A few days ago, the US Department of Energy’s SLAC National Accelerator Laboratory announced the world’s largest digital camera. This astronomical digital camera is 1.65 meters high and has a resolution of 3.2 billion pixels.
The technicians are finalizing the last operations at the SLAC National Accelerator Laboratory. Once done, the world’s largest digital camera will be shipped to Chile. It will be installed on a telescope in the Andes. Over the next ten years, this digital camera will participate in the Legacy Survey of Space and Time (LSST). Simply put, this camera will help scholars to get images from 20 billion galaxies. Although the camera is not finished yet, all its mechanical parts have now been assembled within a frame for the first time.
Characteristics of the world’s largest digital camera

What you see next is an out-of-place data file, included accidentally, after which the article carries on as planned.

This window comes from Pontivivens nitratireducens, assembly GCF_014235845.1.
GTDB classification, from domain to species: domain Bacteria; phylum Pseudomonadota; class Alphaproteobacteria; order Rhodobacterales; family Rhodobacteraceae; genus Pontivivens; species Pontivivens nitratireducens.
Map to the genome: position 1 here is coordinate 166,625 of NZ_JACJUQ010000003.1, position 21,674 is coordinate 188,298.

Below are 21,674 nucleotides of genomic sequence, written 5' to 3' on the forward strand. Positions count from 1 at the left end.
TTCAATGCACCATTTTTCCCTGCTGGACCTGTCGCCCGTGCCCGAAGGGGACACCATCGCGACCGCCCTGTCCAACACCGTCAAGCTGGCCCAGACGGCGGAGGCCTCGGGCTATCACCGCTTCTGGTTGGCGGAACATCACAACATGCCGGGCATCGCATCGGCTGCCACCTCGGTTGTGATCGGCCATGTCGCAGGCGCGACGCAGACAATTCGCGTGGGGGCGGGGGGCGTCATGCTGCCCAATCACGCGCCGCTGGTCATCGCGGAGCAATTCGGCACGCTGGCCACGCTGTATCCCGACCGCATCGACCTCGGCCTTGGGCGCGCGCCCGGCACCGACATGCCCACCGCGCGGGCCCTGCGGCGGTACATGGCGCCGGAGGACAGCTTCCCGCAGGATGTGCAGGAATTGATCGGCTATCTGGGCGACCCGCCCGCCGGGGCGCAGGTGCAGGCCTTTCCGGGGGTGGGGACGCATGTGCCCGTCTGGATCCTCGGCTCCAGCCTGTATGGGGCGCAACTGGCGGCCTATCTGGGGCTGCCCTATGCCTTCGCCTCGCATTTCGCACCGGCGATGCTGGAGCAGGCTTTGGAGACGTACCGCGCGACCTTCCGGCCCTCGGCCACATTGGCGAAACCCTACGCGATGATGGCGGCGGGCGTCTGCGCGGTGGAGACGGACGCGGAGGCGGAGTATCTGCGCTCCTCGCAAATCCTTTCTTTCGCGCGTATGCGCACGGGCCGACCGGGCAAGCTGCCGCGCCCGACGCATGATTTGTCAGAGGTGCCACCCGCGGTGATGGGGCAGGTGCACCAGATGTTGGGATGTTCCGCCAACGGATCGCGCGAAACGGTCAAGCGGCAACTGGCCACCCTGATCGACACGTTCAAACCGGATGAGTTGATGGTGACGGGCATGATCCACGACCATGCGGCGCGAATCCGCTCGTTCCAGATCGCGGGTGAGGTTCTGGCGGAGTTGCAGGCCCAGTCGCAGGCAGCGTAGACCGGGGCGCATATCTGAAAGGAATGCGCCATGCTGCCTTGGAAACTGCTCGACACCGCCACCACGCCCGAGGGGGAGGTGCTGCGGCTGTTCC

The LSST camera is a digital camera that works similarly to other digital cameras but is much larger. With the help of its 189 sensors, the camera can capture light from stars and other objects and converts it into electrical signals. Each sensor is about 16mm in size, and the camera has a total of 3.2 gigapixels of resolution and can capture lunar dust particles. Its largest lens has a diameter of 1.57 meters, the largest ever.
Vincent Riot, project manager for the camera at LSST, said the camera’s sensors are extremely expensive to manufacture, and any misalignment could easily damage them.
The camera will also have one last upgrade this year: the technicians will add a modern cooling system. This digital camera will be ready for final testing before shipping to Chile in May 2023.
The Large Synoptic Survey Telescope (LSST) is an astronomical observatory currently under construction in Chile. Its main task is to conduct synchronous astronomical surveys.